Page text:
Getting Things Done in Cardiff, Welsh Architecture, Oriel Senedd, Bus Stop, Architect
Getting Things Done exhibition and symposium in Cardiff
Exhibition and symposium, Wales – organised by Design Commission for Wales
24 Mar 2016
Getting Things Done exhibition and symposium
Organised: Design Commission for Wales
Location: Cardiff, south Wales, UK
The exhibition’s official opening is on 13 April 2016, and will run from 5 April 2016 to 6 May 2016, open to the public 8am – 8pm Tuesday to Thursday; and 9.30am – 4.30pm Friday to Monday in the Oriel, at the Senedd.
Getting Things Done exhibition and symposium 2016
Can you imagine a bus stop made from timber logs on Cathedral Road or a futuristic Japanese-designed shelter on Westgate Street? These are just some of the architectural projects that will be featured in an international touring exhibition that visits Cardiff next month (5 April – 6 May).
Focussing on promoting the transformational power of design through conversations about the culture of place-making, crafts and design in Wales, the Getting Things Done: Evolution of the Built Environment in Vorarlberg exhibition, showcases the architecture of the Austrian State of Vorarlberg, a region which has become famous for its well-designed towns, villages and buildings. In a bid to inspire and share best practice and encourage Wales to aspire to a similar design-led transformation, the Design Commission for Wales is supporting the exhibition’s stop-over in Wales in partnership with the Welsh School of Architecture.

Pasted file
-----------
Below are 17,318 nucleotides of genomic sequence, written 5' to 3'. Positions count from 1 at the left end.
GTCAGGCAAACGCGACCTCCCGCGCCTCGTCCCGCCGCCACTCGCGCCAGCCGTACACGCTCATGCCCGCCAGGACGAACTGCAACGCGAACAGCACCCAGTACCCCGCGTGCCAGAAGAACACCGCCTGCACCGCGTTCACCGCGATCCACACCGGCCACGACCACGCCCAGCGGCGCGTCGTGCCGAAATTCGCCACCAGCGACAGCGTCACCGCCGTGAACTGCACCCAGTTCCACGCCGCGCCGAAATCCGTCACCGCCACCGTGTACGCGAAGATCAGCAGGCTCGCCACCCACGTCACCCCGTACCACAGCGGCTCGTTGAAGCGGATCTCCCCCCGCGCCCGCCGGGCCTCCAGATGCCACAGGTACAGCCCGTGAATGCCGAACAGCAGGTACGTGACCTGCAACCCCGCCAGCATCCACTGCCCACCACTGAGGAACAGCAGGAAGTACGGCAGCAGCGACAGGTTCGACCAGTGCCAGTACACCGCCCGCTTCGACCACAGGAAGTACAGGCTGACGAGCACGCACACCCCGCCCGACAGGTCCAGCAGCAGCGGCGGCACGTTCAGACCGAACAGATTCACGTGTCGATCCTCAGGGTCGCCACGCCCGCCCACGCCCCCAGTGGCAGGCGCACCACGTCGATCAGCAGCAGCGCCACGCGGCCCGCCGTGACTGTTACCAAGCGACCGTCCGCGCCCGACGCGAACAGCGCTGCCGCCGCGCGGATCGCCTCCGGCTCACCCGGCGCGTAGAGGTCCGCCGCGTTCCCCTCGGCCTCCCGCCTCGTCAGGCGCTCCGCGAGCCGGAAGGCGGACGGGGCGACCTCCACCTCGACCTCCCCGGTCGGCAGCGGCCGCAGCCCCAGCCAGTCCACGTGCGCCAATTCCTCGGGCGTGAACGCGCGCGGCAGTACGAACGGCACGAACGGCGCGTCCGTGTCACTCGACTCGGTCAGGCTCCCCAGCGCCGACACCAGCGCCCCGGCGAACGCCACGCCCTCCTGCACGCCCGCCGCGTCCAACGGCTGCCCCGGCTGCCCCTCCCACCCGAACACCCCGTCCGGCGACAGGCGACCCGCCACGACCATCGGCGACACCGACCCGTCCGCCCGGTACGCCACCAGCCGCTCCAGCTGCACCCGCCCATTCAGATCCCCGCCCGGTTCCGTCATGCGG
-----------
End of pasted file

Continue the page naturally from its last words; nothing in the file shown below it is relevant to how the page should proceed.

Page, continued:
Over the last 50 years, Vorarlberg has developed a global reputation for its radical, yet sensitive approach to architecture, design and buildings, forming the subject of the exhibition, with more than 700 photographic illustrations and 230 projects on display.
Carole-Anne Davies, chief executive of the Design Commission for Wales, said: “The Vorarlberg region in Austria is a shining example of the power of design and how our designers can create such a positive impact, enhancing the surrounding area and inspiring local people.
“The combination of visionary building and planning approaches, investment in young, innovative architects and an aspirational government with open-minded residents has transformed the region into a leading design destination.
“In the Getting Things Done exhibition, we want to showcase the projects that have enriched Vorarlberg in order to openly discuss and draw parallels with our own nation, placing value on traditional and innovative craft skills, investment into young designers and a sound understanding of local materials and landscapes. The exhibition demonstrates that everyday buildings and infrastructure provide valuable design opportunities – something we could learn from in Wales.
“The Design Commission for Wales is privileged to support Steve Coombs, the team at the WSA and the Vorarlberg partners that brought the international exhibition to Cardiff, and wants to encourage our nation to explore and take on board a successful European counterpart that has used design as a positive influence.”